Not only experts but the top court of the country has also questioned the effectiveness of the odd-even scheme in tackling Delhi's air pollution
Delhi Odd-Even Scheme: Climate experts have raised questions over the efficacy of short term measures like the odd-even scheme implemented by the Delhi government for tackling the air pollution in the national capital. They have also questioned Delhi chief minister Arvind Kejriwal’s plan to extend the scheme for another 15 days as a two-week long first phase has not resulted in any significant improvement in the Air Quality Index (AQI) in the city-state. The odd-even scheme should only be used as an emergency measure for a short time. If extended indefinitely, it may lose its impact, said a Delhi based climate activist.
“Extension of the scheme may encourage people with cars to go in for second-hand cars which are less efficient and should have been out of the service pool anyway,” said Aditya Pundir, country manager of the Climate Reality Project India.
Delhi’s Air Quality Index (AQI) worsened after Deepawali festival last month and the continued stubble burning in the neighbouring states of Haryana and Punjab further deteriorated the situation. In order to deal with the worsening air quality in the city-state, Aam Aadmi Party government in the national capital enforced its vehicle rationing scheme, popularly known as odd-even scheme, as it allows private vehicles with odd numbers to run on odd days like 3,5,7, 9 and so on, and even number vehicles on even days such as 2,4,6 & 8.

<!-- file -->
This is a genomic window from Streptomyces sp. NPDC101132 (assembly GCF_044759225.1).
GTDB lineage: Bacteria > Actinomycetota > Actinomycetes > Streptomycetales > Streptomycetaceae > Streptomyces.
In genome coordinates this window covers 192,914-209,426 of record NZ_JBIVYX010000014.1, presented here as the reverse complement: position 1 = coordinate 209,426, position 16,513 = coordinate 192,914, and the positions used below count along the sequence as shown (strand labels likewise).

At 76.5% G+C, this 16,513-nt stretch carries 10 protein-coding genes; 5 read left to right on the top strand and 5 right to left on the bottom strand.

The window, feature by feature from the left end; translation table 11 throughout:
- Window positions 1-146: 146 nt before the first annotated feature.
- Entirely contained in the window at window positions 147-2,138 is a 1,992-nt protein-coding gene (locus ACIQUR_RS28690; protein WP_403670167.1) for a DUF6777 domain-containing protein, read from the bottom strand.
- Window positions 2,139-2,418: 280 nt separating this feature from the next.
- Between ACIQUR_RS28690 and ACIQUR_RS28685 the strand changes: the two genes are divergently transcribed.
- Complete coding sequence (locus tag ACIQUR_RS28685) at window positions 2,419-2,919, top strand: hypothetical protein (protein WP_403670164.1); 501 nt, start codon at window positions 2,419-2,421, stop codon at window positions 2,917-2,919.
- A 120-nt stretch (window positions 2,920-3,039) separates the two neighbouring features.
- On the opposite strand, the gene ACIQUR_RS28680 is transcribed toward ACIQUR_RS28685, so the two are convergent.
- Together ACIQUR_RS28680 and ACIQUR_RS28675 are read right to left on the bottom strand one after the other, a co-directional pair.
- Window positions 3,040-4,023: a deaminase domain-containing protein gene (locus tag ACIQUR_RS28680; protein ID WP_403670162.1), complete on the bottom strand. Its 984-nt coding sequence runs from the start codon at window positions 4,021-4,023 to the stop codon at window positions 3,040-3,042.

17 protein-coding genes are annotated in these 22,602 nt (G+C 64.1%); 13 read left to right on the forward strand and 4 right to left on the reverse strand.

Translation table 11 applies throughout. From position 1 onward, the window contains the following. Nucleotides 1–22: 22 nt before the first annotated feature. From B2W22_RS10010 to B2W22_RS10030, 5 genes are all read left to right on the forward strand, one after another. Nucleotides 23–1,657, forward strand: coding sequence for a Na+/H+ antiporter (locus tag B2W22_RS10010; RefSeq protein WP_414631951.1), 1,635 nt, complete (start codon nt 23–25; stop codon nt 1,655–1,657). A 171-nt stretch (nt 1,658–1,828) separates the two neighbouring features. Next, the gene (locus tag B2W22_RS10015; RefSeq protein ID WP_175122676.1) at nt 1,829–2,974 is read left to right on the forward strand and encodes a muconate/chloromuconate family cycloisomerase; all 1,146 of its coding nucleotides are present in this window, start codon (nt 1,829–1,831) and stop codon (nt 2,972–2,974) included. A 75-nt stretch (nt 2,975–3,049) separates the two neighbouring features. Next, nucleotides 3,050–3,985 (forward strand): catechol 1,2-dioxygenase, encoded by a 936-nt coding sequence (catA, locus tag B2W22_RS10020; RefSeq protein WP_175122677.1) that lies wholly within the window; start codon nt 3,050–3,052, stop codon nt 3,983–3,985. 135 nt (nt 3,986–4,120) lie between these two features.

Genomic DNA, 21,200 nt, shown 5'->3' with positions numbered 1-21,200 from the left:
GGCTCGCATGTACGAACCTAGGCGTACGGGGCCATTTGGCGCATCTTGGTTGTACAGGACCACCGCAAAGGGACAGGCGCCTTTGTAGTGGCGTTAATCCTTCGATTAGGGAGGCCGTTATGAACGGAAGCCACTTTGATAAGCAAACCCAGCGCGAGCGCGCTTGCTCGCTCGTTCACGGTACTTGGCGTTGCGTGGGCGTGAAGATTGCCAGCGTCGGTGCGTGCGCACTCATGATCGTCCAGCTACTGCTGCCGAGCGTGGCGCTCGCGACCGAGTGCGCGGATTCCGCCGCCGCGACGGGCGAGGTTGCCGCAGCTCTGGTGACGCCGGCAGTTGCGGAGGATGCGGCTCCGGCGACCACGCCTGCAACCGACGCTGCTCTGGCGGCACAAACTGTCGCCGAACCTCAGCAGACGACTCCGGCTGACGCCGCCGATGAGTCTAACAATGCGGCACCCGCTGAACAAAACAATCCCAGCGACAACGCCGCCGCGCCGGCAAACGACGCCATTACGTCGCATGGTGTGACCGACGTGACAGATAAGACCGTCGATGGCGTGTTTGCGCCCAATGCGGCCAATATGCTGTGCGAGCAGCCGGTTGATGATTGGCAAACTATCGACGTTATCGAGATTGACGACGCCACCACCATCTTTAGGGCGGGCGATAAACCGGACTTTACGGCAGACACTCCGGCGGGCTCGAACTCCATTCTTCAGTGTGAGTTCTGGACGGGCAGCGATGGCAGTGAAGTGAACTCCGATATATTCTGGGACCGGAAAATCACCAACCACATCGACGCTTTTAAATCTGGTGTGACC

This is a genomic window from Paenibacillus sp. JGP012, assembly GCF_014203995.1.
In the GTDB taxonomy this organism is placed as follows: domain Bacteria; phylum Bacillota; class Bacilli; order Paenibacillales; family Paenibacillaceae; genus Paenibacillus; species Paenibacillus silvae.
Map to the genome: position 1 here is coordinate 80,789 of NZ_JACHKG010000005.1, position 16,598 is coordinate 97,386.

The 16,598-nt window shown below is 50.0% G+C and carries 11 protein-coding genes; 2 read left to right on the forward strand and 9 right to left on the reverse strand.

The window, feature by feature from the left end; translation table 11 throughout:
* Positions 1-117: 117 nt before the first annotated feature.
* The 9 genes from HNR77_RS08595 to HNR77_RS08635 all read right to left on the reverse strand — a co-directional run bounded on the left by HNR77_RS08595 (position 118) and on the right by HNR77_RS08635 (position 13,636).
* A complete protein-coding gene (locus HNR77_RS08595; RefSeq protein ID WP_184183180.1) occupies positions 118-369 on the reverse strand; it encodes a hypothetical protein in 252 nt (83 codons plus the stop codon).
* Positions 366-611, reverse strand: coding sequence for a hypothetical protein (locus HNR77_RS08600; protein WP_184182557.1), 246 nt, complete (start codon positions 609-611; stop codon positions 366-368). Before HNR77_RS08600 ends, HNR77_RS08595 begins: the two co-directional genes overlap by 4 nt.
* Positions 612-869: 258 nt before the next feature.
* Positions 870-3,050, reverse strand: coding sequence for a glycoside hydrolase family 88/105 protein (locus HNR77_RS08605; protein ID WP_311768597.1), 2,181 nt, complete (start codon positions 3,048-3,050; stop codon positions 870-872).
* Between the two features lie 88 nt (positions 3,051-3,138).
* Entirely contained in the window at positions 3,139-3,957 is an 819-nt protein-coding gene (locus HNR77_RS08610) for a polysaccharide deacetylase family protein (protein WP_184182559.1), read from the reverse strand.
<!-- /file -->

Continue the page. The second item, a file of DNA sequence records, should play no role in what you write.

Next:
However, the vehicle rationing scheme has failed to improve the air quality in the city. It prompted the Supreme Court to question the effectiveness of the measure in a hearing today. The apex court’s strong observation came on the last day of the scheme as it failed to improve the Air Quality Index (AQI) in the city even after 12 days. The top court not only pulled up the Centre and Delhi government but it also summoned the chief secretaries of Punjab, Haryana and Uttar Pradesh to formulate a coordinated response.
Climate experts suggest that instead of short-term measures like vehicle rationing schemes, the government should focus on creating an extremely efficient public transport system in the national capital. Delhi has a metro rail system, jointly owned and managed by both the Union and Delhi governments. However, its network is not so well developed to significantly reduce the number of private vehicles in the city.
“Globally we have seen people are looking for efficient and comfortable transport. Singapore, Hong Kong, Melbourne, London all major cities have extremely efficient and comfortable public transport. People have cars but choose to take public transport for every day commuting,” Aditya Pundir told Financial Express Online.
He says that if the government is able to replace its existing fleet with electric buses then it will have a significant impact on the city’s air quality and current trends indicate that young people are willing to shift from private vehicles to a more efficient mode of public transport.
“Delhi is desperately looking for electric buses to replace existing fleet, and success of Shuttle services and young people preferring cab services like Ola and Uber over buying their own cars is an indicator that if we are able to provide good transport then people, especially the young, will shift, he added.